Cantrefi of Medieval Wales

A cantref (/ˈkæntrɛv/ KAN-trev; Welsh pronunciation: [ˈkantrɛ(v)]; plural cantrefi or cantrefs; also rendered as cantred)[1] was a medieval Welsh land division, particularly important in the administration of Welsh law.


Land in medieval Wales was divided into cantrefi, which were themselves divided into smaller cymydau (commotes).[2] The word cantref is derived from cant ("a hundred") and tref ("town" in modern Welsh, but formerly used for much smaller settlements). The cantref is thought to be the original unit, with the commotes being a later division. Cantrefi could vary considerably in size: most were divided into two or three commotes, but the largest, the Cantref Mawr (or "Great Cantref") in Ystrad Tywi (now in Carmarthenshire) was divided into seven commotes.


List of hundreds (left) and cantrefi (right) from the Red Book of Hergest pre-1285

The antiquity of the cantrefi is demonstrated by the fact that they often mark the boundary between dialects. Some were originally kingdoms in their own right; others may have been artificial units created later.[3]

Cantrefi were of particular importance in the administration of Welsh law. Each cantref had its own court, which was an assembly of the uchelwyr, the main landowners of the cantref. This would be presided over by the king if he happened to be present, or if he was not present, by his representative. Apart from the judges there would be a clerk, an usher and sometimes two professional pleaders. The cantref court dealt with crimes, the determination of boundaries, and inheritance. The commote court later took over many of the functions of the cantref court, and in some areas the names of the commotes are much better known than the name of the cantref of which they formed parts.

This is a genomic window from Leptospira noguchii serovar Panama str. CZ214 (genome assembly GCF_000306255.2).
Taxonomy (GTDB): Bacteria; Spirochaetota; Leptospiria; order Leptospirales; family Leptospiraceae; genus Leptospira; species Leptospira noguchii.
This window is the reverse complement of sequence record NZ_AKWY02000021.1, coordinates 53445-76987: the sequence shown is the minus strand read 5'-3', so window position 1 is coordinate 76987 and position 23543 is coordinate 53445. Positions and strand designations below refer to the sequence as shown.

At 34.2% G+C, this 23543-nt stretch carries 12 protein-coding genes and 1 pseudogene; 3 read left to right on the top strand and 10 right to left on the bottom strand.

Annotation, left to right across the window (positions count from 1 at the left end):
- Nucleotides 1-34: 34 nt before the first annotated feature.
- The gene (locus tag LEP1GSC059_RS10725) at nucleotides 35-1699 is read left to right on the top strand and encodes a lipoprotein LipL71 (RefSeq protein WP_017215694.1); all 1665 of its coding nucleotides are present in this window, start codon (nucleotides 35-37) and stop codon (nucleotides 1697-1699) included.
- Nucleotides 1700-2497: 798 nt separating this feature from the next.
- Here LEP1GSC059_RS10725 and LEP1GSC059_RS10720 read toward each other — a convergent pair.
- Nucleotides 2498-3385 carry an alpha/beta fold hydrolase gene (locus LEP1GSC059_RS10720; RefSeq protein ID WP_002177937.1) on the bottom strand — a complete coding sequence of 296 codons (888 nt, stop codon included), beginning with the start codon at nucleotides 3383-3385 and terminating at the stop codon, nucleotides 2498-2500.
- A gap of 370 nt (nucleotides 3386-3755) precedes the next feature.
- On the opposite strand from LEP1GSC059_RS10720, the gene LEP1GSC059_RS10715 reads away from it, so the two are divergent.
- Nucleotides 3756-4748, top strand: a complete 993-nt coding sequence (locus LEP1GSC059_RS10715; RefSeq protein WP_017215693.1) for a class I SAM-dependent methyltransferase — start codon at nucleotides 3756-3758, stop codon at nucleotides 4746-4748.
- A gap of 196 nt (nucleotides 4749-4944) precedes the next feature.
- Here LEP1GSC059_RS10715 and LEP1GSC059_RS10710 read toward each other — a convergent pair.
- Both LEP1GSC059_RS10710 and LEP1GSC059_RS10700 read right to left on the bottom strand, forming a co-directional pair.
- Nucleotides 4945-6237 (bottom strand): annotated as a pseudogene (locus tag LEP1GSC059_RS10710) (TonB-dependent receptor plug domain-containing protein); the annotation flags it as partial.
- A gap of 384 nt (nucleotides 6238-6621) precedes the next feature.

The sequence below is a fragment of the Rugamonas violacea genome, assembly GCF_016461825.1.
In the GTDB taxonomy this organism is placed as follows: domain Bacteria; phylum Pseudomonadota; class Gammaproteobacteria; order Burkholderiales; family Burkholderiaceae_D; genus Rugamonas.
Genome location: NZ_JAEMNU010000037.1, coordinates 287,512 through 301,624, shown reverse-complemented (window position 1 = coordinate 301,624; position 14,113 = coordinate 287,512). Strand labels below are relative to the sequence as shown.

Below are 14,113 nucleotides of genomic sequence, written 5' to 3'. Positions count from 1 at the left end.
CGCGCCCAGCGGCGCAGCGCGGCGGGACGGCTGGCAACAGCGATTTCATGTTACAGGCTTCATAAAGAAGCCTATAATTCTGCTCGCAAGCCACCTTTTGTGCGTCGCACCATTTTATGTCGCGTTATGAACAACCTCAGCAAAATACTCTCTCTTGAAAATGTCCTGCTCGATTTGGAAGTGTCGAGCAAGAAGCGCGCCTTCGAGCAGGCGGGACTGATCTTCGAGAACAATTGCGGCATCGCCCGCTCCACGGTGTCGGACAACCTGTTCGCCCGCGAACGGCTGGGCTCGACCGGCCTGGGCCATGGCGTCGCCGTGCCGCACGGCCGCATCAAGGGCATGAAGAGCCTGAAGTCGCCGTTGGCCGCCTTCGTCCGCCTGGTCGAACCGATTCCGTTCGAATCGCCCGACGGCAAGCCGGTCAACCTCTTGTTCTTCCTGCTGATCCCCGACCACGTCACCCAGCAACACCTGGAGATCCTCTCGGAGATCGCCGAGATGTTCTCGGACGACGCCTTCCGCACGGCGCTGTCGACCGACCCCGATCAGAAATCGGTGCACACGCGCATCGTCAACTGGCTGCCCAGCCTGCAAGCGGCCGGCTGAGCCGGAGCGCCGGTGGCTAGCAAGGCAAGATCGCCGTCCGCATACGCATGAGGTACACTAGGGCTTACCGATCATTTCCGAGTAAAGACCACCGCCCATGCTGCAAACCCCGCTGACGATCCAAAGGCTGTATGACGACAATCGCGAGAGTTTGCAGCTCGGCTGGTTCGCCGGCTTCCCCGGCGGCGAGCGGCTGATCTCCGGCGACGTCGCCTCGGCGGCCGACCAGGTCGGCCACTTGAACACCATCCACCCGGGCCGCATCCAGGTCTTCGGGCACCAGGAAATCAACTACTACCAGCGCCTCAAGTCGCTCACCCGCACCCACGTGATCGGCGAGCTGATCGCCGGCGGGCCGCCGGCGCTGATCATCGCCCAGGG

The Cantrefi of Wales

Deheubarth Kingdom of Gwent Kingdom of Gwynedd Kingdom of Powys Morgannwg Rhwng Gwy a Hafren

Other Cantrefi

Cantref Coch is associated with the Forest of Dean, Gloucestershire, and defined as the land between the River Severn and the River Wye. It was traditionally part of the kingdom of Ergyng but would, in later times, be recorded as part of the kingdoms of Gwent and Morgannwg. The Cantref was annexed into the Kingdom of England in 926 by king Æthelstan.[4]

Cantre'r Gwaelod is an ancient sunken kingdom said to have occupied a tract of fertile land lying in Cardigan Bay. First mentioned in the Black Book of Carmarthen, the cantref is a recurring topic in Welsh literature and Welsh mythology. In one version of the story, Seithenyn, a prince of the kingdom, is a notorious drunk and it was through his negligence that the sea swept through the open floodgates, flooding the land forever.[5][6]

See also


  1. ^ "cantred". The Chambers Dictionary (9th ed.). Chambers. 2003. ISBN 0-550-10105-5.
  2. ^ Rees, William (1951). An Historical Atlas of Wales from Early to Modern Times. Faber & Faber.
  3. ^ Davies, John; Jenkins, Nigel; Baines, Menna; Lynch, Peredur I. (2008), The Welsh Academy Encyclopedia of Wales, Cardiff: University of Wales Press, p. 113, ISBN 978-0-7083-1953-6
  4. ^ Stenton 1971, pp. 340–41; Foot 2011, p. 163.
  5. ^ Gwyndaf, Robin (1989). "34. Cantre'r Gwaelod, Dyfed". Welsh folk tales/Chwedlau gwerin Cymru (2 ed.). Cardiff: National Museum Wales/Amgueddfa Genedlaethol Cymru. ISBN 978-0-7200-0326-0.
  6. ^ "Cantre'r Gwaelod – The Lost Land of Wales". Legacies - UK History Local to You. BBC. Retrieved 4 January 2012.


Further study